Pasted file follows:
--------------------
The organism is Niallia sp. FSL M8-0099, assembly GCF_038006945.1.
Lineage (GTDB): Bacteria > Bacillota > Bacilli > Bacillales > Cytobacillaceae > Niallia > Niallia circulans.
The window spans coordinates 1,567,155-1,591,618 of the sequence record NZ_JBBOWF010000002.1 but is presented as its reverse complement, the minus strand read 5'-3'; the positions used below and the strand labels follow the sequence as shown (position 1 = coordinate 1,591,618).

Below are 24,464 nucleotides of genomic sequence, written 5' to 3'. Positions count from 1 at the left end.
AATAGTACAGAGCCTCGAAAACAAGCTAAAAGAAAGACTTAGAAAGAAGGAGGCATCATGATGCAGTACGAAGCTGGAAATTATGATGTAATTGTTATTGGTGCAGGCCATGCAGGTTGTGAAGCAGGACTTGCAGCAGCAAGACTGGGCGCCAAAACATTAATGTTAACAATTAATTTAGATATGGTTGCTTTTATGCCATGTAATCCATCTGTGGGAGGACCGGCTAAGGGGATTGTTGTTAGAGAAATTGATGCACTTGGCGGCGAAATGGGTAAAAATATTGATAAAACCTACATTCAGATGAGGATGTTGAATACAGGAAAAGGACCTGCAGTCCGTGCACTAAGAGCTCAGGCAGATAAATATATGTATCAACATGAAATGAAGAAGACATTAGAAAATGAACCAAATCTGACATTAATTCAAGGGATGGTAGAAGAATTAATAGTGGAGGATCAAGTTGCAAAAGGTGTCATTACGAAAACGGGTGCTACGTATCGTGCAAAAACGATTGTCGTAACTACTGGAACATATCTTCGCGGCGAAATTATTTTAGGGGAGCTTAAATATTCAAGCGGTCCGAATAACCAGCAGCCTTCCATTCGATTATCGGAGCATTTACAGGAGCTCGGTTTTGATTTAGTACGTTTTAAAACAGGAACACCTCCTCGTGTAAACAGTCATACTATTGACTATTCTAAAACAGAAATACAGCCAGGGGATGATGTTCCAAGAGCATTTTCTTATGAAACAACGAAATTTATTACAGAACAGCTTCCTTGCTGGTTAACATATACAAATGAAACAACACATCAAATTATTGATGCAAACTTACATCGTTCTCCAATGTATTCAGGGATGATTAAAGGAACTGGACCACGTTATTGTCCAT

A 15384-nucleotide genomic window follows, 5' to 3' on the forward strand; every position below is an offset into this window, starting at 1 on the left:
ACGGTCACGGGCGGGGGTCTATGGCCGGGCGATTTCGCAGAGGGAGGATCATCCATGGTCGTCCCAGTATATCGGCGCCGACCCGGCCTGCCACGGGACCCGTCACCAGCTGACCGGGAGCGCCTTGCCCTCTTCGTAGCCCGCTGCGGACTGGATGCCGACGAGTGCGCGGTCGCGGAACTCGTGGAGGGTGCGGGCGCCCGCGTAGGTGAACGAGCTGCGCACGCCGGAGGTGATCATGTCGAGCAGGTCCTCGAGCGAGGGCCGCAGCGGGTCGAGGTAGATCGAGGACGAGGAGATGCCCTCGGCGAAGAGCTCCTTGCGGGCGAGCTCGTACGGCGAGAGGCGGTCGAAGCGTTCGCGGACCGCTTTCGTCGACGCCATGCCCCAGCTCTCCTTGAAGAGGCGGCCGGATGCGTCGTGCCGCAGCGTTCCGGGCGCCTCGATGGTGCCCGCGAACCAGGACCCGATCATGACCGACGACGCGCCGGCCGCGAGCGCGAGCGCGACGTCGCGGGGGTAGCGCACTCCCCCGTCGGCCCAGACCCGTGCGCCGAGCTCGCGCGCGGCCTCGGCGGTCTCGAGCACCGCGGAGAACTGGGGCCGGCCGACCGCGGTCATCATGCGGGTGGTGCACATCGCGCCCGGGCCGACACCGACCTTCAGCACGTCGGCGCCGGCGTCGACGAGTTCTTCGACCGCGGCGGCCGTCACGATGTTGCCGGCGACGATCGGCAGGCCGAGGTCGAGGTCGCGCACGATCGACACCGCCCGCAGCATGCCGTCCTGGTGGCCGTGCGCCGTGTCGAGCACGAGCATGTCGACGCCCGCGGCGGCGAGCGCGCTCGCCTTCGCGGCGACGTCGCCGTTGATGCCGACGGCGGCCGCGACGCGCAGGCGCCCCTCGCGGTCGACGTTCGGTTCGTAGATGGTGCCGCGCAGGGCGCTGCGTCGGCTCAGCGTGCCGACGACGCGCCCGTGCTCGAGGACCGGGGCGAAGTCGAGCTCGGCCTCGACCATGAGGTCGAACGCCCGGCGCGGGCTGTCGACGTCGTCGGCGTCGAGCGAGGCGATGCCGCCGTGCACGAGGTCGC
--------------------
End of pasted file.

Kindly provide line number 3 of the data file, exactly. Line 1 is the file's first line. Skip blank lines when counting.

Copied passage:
The window spans coordinates 1,567,155-1,591,618 of the sequence record NZ_JBBOWF010000002.1 but is presented as its reverse complement, the minus strand read 5'-3'; the positions used below and the strand labels follow the sequence as shown (position 1 = coordinate 1,591,618).